Iran says the attackers who killed 12 people in the capital Tehran were Iranians who had joined so-called Islamic State (IS).
Suicide bombers attacked parliament and the mausoleum of the Islamic Republic’s founder Ayatollah Khomeini.
All the attackers were killed. Five people believed to be planning a third attack were arrested, officials said.
Iran’s powerful Revolutionary Guards accused Saudi Arabia and the US of being behind the attacks.
The violence comes amid heightened tension in the Middle East, with Saudi Arabia and other Arab states cutting ties with Qatar over alleged support for Islamist militants and closer ties with Iran.
Sunni-ruled Saudi Arabia and Shia-majority Iran are staunch regional rivals.
In an interview on state TV, Reza Seifollahi, deputy chief of Iran’s Supreme National Security Council, said the attackers “had joined Daesh [IS] from a number of regions inside Iran.”
IS earlier claimed the attacks – a first for Iran – and threatened further assaults on Iranian Shia Muslims.
Iran’s Revolutionary Guards vowed revenge for the bloodshed, but pointed the finger at the US and Saudi Arabia in the wake of President Donald Trump’s recent visit to the kingdom.
“This terrorist action, coming one week after the meeting of the president of the United States with the leader of the one of the region’s reactionary governments (Saudi Arabia)… shows they are involved in this savage action,” it said in a statement.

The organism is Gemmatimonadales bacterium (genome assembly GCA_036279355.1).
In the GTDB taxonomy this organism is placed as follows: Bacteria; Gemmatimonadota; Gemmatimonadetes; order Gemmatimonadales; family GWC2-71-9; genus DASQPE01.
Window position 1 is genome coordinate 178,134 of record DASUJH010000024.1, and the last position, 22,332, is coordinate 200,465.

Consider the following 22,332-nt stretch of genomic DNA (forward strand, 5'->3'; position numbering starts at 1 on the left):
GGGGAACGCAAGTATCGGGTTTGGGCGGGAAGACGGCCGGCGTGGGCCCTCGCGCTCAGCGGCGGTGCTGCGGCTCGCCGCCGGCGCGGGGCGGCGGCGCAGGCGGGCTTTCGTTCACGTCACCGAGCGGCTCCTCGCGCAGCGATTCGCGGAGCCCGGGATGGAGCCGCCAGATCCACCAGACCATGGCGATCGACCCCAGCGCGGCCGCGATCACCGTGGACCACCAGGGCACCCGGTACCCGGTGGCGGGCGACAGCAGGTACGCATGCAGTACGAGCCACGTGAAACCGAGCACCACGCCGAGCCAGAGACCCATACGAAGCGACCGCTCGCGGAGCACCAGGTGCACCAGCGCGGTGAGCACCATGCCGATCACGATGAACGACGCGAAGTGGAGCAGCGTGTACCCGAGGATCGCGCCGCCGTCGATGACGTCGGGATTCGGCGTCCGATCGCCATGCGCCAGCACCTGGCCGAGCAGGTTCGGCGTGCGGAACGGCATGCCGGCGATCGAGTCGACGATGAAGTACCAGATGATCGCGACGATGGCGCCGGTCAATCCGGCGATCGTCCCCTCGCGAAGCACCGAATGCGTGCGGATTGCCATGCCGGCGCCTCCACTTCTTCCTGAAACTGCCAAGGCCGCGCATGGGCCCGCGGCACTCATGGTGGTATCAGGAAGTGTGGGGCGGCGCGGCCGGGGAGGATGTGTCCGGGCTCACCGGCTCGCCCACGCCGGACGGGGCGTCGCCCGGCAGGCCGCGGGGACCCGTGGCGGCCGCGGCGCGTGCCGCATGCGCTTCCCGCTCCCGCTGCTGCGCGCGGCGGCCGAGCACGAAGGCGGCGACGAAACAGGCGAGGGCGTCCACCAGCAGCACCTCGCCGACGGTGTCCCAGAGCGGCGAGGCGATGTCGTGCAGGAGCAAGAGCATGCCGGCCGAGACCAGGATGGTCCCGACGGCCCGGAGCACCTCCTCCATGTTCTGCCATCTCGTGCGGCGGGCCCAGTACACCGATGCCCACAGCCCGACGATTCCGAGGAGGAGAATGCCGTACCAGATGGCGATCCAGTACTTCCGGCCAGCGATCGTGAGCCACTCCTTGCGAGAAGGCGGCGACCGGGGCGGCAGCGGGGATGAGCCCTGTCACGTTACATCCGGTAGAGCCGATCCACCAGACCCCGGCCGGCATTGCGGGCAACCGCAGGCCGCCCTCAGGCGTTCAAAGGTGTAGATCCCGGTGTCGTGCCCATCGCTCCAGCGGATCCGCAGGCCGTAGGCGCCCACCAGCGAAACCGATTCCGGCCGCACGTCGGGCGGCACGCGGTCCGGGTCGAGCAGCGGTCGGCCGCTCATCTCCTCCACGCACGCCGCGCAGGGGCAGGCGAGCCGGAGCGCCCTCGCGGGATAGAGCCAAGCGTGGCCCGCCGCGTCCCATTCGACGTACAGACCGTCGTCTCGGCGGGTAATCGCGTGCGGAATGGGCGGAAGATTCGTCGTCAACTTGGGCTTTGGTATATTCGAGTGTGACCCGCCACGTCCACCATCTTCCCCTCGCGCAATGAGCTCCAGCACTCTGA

The US and Saudi Arabia both condemned the attacks.
US President Donald Trump said he was praying for the victims but added that “states that sponsor terrorism risk falling victim to the evil they promote”.
What kind of presence does IS have in Iran?
Claiming the attack, IS posted a video which showed what it claimed was footage from inside the parliament building.
A voice is heard saying, in Arabic: “We’re not going anywhere. We’re staying forever.”
BBC Persian’s Jenny Norton says that despite Iran’s active involvement in fighting IS in both Iraq and Syria, the Sunni group has not until now carried out any attacks inside Iran, and appears to have little support in this predominantly Shia country.
However, our analyst says, in recent months the group has stepped up its Farsi-language propaganda efforts – targeting Iran’s restive Sunni minority.
Iranian intelligence agencies claim to have foiled a number of IS-inspired plots.
But by mounting a successful attack, IS could claim a major coup against a traditional foe that other Sunni jihadist groups, including its rival al-Qaeda, have failed to target in the past.
What is the likely effect of the attacks?
Middle East analyst Dina Esfandiary says one possible consequence will be increased calls by hardliners for tougher action against IS in Iraq and Syria.
Public support for action in Iraq is likely to grow, as it did when IS took swathes of territory in the country in 2014.
But Iran’s involvement in Syria is not popular, our analyst says – it is seen as having few benefits and costing too many Iranian lives.
The attacks will also boost the popularity of the Revolutionary Guards, seen as protectors of the nation.